cousin marriage and increasing population size

several researchers have suggested that cousin marriage rates increase as population size (or survivability) increases (see the articles i linked to at the bottom of this post, for instance). here is alan bittles (the guy who runs on the matter [pg. 3]:

“[T]he recorded numbers of consanguineous unions appear to have grown at least in step with increasing national and regional populations, and in some economically less developed countries the proportion of marriages contracted between close biological kin has expanded. The simplest explanation for this observation is that as greater numbers of children survive to marriageable age, the traditional social preference for consanguineous unions can be more readily accommodated.”

hmm. maybe. but i don’t think this is the whole answer to the question. lookie here — according to jurdi and saxena, here’s how the consanguinity rates in some middle eastern countries have changed (or not) over the past decades (all of their references were published in the 1990s, so we’re talking about changes before and up to that point in time):

uae (pub. 1997)

jordan (between 1900-1964)
oman (pub. 1996)

bahrain (pub. 1996)
lebanon (pub. 1998)
kuwait (pub. 1996)
syria (pub. 1995)

but look at the population growth rates for these countries (all charts taken from wikipedia. not included are uae and kuwait — no charts available from wikipedia, but those populations have also increased. maybe i’ll whip up some cupcakes charts one of these day. the population data is sourced from the fao. yeah, i know — the scales are all different.):

countries with increasing rates of cousin marriage


countries with stable rates of cousin marriage

jordan (between 1900-1964):


countries with declining rates of cousin marriage




i dunno. call me crazy, but i see increasing populations in all these countries from the 1950s/1960s onwards — except for lebanon which flatlined during the 1970s/1980s. (and doesn’t that mean there was prolly increased survivability in all these countries, or am i missing something here?)

so, i’m thinkin’ there must be something more to increased rates of cousin marriage than simply increasing population size. what that something is, i’m not sure. but inquiring minds want to know!

previously: inbreeding amongst christian arabs

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inbreeding amongst christian arabs

ihtg wonders how much christian arabs inbreed. ask and ye shall receive!

in a study published in 1984, a survey of the rural arab population in western galilee in israel found a 39% rate of consanguineous marriage (that included 1C and 2C). specifically, druze = 49%; muslim arabs = 40%; and christian arabs = 29%. the most common cousin marriage form was first cousin, fbd marriage.

the rates weren’t very different in 1990-92 (this was a “whole israel” study): druze = 47%; muslim arabs = 42%; and christian arabs = 22%. (recall, the rates in southern italy in the early ’60s are comparable to these druze and muslim arab rates! but cross-cousin marriage was/is more common there, i.e. not fbd marriage.)

and while they’re not exactly arabs, the lebanese are in the neighborhood — here from a study done in beirut in 1983-84:

so, the rate of cousin-marriage amongst lebanese christians was 16.5% while the rate for muslims approached double that at 29.6%.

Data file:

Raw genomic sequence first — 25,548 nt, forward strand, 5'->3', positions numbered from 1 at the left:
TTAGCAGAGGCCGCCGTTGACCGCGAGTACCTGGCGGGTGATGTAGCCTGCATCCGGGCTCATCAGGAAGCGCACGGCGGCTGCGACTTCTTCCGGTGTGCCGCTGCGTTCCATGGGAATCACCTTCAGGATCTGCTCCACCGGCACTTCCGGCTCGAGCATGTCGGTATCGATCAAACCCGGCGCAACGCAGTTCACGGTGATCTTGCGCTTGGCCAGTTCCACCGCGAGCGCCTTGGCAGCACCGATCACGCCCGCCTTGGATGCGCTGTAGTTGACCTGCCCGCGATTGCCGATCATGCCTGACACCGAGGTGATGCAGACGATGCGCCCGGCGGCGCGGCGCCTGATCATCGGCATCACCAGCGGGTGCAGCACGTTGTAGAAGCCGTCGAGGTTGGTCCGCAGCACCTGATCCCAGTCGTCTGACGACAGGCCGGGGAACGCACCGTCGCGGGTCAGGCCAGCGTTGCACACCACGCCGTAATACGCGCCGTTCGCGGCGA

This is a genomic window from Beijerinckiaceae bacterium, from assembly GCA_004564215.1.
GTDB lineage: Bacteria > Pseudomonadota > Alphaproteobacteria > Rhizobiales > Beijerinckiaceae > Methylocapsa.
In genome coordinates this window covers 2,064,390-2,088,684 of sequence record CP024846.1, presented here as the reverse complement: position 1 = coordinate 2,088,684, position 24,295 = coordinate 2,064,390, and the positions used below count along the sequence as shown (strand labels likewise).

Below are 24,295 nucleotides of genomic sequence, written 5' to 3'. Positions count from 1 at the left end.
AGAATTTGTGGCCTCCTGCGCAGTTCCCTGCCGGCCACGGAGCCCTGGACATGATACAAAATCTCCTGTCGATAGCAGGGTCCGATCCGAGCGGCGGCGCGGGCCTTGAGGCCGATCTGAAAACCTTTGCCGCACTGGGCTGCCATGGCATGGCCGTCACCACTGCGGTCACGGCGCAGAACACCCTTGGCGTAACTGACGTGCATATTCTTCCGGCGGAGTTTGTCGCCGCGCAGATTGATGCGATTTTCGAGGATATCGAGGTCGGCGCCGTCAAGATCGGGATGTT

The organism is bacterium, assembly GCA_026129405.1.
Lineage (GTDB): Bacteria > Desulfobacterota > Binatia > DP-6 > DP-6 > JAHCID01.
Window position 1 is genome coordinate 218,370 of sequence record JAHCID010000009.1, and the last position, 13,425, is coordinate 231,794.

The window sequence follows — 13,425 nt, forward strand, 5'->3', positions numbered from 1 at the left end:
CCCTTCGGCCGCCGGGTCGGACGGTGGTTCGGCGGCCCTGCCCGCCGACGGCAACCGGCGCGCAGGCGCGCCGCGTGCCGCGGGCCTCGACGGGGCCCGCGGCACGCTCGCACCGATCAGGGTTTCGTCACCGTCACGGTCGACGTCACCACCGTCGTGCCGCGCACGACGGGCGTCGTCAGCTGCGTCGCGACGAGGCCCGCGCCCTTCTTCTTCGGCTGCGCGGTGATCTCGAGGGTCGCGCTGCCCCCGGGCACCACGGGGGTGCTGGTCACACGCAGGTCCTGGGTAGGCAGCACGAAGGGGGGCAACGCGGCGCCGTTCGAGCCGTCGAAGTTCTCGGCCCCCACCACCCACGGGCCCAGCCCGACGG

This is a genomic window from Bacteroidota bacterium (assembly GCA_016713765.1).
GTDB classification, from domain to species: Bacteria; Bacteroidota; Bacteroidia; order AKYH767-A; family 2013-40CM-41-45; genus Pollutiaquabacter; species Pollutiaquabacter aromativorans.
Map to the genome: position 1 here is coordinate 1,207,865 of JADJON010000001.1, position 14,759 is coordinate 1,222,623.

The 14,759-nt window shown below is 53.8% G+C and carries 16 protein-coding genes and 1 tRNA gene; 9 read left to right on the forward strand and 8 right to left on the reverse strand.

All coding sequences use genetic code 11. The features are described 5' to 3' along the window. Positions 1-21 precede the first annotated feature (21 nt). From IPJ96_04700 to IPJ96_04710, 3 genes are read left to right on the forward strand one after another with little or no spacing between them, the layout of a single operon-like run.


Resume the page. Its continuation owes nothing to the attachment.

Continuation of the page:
christians married cousins more distant than first cousins at a slightly higher rate than they did first cousins: 8.6% (>1C) versus 7.9% (1C). muslims, on the other hand, favored first cousin marriage: 17.3% (1C) versus 12.3% (>1C). this is a similar pattern found elsewhere in the middle east/arab world. in egypt, for instance, copts tend to marry second cousins while muslims tend to marry first cousins (no, i can’t find the reference!).

there was also more fbd marriage amongst muslims (6.4%) versus christians (3%).

btw, a study published in 2009 found an overall consanguinity rate for beirut and other areas of lebanon to be 35.5%, so cousin marriage is obviously not going away in lebanon.

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virtual tribalism!:

“Online game mirrors Lebanese political scene”

“A new online game designed to mirror the Lebanese political scene allows players to join different tribes and parties modeled after the country’s own affiliations and pit themselves against one another in a bid to achieve social domination.

Lebania, which went fully live Wednesday morning after a two-week trial period, is the brainchild of a Lebanese software developer, who is keeping his or her identity under wraps at this stage because of the divisive nature of the game….

“Players of the game, which can be found at, choose one of four tribes – Trinity, Quraysh, Yerevan or Tawhid – intended to represent Christians, Muslims, Armenians and Druze. To play the game, players must attempt to take over neighboring villages with their own resources. They also have the option to form strategic alliances with other players. [just like real life! – hbd chick]

“Reading the description of the tribes, it’s clear where the impression that the game is controversial comes from.

“The Trinity (as in the Father, Son and Holy Spirit) tribe is described as having comparatively ‘high levels of social and technological development,’ while the Quraysh (the name of the dominant tribe at the time of the emergence of Islam) are characterized as ‘the plundering hordes roaming the lands’….”


see Lebanese people

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